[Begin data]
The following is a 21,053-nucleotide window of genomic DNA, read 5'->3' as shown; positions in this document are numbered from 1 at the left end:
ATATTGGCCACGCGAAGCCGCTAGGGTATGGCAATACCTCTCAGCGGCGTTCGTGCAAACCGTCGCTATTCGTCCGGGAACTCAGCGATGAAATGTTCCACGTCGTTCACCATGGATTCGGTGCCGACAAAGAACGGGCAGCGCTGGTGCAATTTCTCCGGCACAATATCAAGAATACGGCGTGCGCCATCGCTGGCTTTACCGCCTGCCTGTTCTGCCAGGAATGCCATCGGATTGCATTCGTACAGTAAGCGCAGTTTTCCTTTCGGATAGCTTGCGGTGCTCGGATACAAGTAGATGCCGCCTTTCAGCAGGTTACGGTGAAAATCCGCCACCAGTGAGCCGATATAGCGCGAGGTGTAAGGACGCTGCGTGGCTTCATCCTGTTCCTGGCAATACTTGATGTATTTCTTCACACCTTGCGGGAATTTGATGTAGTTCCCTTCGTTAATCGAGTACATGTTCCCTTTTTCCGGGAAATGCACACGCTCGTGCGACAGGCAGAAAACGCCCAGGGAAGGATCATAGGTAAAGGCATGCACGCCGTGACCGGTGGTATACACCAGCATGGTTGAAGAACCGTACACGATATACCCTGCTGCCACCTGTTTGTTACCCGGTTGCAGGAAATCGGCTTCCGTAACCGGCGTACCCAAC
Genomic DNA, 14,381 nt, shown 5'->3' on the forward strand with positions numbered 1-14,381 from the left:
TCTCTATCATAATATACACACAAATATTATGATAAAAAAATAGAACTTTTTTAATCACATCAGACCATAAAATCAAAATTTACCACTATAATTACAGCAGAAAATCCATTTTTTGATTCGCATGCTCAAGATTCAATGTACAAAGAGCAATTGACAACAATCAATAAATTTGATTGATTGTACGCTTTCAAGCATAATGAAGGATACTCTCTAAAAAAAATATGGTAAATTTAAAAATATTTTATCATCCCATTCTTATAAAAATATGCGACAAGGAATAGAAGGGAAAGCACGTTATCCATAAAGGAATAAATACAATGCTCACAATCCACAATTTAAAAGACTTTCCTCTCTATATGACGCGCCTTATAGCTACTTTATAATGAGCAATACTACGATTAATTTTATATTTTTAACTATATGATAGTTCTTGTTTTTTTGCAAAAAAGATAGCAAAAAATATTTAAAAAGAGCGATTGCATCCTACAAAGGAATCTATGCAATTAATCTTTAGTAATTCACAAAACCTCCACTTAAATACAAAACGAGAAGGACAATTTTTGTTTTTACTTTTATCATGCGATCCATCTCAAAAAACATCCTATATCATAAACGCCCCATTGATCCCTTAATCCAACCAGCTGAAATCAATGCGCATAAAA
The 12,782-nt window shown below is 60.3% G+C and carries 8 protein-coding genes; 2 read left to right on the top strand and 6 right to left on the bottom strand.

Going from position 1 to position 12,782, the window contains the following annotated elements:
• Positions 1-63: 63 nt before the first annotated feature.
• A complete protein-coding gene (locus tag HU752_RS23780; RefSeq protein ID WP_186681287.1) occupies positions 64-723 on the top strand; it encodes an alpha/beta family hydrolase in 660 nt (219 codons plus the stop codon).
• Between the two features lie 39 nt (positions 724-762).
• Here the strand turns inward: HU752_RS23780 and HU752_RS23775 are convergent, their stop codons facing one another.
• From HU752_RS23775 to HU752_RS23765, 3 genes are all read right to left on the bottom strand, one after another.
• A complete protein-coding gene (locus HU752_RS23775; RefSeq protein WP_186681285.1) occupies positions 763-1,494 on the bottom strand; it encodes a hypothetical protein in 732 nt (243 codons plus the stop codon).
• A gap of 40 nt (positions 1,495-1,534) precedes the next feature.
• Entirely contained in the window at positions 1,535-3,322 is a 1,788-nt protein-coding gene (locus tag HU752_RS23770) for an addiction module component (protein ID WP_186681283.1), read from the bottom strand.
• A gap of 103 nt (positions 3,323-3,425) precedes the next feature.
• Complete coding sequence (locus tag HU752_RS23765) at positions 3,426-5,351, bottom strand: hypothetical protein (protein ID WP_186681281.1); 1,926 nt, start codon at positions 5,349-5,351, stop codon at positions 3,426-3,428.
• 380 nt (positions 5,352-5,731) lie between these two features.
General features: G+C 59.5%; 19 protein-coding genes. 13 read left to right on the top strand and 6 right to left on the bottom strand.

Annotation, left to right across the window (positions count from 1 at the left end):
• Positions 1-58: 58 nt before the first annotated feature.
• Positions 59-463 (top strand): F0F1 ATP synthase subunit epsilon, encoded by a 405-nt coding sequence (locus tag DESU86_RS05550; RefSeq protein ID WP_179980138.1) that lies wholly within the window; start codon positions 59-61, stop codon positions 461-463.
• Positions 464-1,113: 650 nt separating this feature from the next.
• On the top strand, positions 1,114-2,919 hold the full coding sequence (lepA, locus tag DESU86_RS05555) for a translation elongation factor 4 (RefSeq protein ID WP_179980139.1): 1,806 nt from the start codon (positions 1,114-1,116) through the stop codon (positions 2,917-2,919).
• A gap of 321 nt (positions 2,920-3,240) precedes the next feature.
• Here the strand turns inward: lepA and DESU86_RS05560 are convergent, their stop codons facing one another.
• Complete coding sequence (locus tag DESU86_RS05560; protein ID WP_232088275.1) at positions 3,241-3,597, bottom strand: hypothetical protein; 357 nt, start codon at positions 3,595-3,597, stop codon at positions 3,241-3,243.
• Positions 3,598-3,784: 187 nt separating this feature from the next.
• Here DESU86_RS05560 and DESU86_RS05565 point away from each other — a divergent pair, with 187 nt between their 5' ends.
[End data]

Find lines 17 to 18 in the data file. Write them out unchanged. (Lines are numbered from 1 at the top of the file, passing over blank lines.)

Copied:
• 380 nt (positions 5,352-5,731) lie between these two features.
General features: G+C 59.5%; 19 protein-coding genes. 13 read left to right on the top strand and 6 right to left on the bottom strand.